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Windows 11 With Gaming Enhancements Launches October 5

by John Carson on Aug 31, 2021 at 03:15 PM

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PC users are no longer left wondering when the next big Windows platform is going to launch. Confirmed today in a blog post, Microsoft will be releasing Windows 11 on October 5. New computers loaded with the redesigned operating system will be released on that day as well, though a free update to Windows 11 will begin rolling out to existing Windows 10 users starting on launch day. But getting your upgrade could take a while.

Microsoft is looking to their last big OS release for guidance on this rollout for existing devices. “The free upgrade to Windows 11 starts on October 5 and will be phased and measured with a focus on quality. Following the tremendous learnings from Windows 10, we want to make sure we’re providing you with the best possible experience,” says Aaron Woodman in his post on the Windows blog. Newer products running Windows 10 will be prioritized, as they are more likely to hit the preferred specifications, which won't be a stretch for recently purchased computers. 

Microsoft plans to have the rollout last through mid-2022, so if your desktop or laptop is more than a couple of years old, you may have to have some patience. Leading up to the release of Windows 11, MS will be rereleasing its PC Health Check app to determine eligibility to upgrade. Those who wish to remain on Windows 10 for the foreseeable future will continue to receive support and updates through October 14, 2025.

So, what does Windows 11 mean for gaming? Microsoft is taking features from the Xbox Series X/S consoles and bringing them to the new OS. Auto HDR will be making an appearance, and DirectX 12 Ultimate, which allows the use of DirectX Raytracing, mesh shaders, and variable rate shading. In layman’s terms, games can look and/or run better using these tools.

Another big deal for PC gaming is the inclusion of support for the DirectStorage API, which will greatly decrease loading times in-game, like what you’d see in the Series X/S. Luckily, DirectStorage will also be available for Windows 10 users, but regardless of your OS, the feature will need specific hardware like solid-state drives to work.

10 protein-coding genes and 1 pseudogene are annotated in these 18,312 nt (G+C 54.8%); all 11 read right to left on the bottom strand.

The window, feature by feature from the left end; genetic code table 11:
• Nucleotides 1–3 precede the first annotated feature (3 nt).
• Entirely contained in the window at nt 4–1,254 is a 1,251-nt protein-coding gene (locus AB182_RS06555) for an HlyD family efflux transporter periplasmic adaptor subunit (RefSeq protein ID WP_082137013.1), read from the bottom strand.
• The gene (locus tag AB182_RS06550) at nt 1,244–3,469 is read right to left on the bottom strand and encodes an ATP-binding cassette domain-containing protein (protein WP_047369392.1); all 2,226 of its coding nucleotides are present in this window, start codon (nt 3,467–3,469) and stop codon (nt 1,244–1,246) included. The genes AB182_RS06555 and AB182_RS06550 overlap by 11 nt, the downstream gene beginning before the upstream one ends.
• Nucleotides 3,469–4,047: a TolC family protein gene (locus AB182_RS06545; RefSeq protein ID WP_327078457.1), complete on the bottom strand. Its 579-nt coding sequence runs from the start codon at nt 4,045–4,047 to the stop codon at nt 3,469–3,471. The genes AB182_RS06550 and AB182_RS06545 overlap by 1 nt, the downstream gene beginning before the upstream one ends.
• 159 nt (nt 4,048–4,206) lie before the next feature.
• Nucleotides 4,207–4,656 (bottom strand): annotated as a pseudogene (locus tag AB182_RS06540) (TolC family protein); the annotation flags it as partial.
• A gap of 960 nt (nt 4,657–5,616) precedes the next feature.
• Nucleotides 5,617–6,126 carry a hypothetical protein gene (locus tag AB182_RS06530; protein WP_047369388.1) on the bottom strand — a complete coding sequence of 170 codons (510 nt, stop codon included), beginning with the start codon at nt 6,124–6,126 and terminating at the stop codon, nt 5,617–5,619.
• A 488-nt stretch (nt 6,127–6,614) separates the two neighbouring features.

Of course, the Xbox app and Xbox Game Pass – as usual, for a separate subscription fee – will be present in the new OS environment, allowing for the use of Xbox’s community features and the subscription service’s library of games. Streaming games through the Xbox app via Xbox Cloud Gaming is coming at some point, but until then, the service will have to be through the web browser.

Windows 11 will also feature a new look, with the Start menu gravitating to the center of the taskbar. Clicking the Start icon will introduce a dock window with your available apps. It’s rather MacOS in its presentation, so those who are Windows loyalists may be in for some culture shock. Microsoft is tying Teams into the taskbar and will introduce updates to widgets, snapping, and improved accessibility options. Android apps will also be making their debut on PC, and not just for touch screen devices!

While the change from Windows 10 to 11 is a big deal, I don’t see it as being quite as problematic as previous OS transitions. While Windows 11 has a new look, the way it runs behind the scenes will be similar enough to Windows 10 that you shouldn’t have to worry about your current gaming collection suddenly becoming useless. Although there may be individual issues with apps and programs, so if there’s anything you absolutely need to keep up and running, do some research before upgrading.

Are you excited about the new version of Windows? Will you be upgrading ASAP, or would you rather wait and see how things shake out? I, for one, love digging into new software and tech, so count me among those diving in immediately.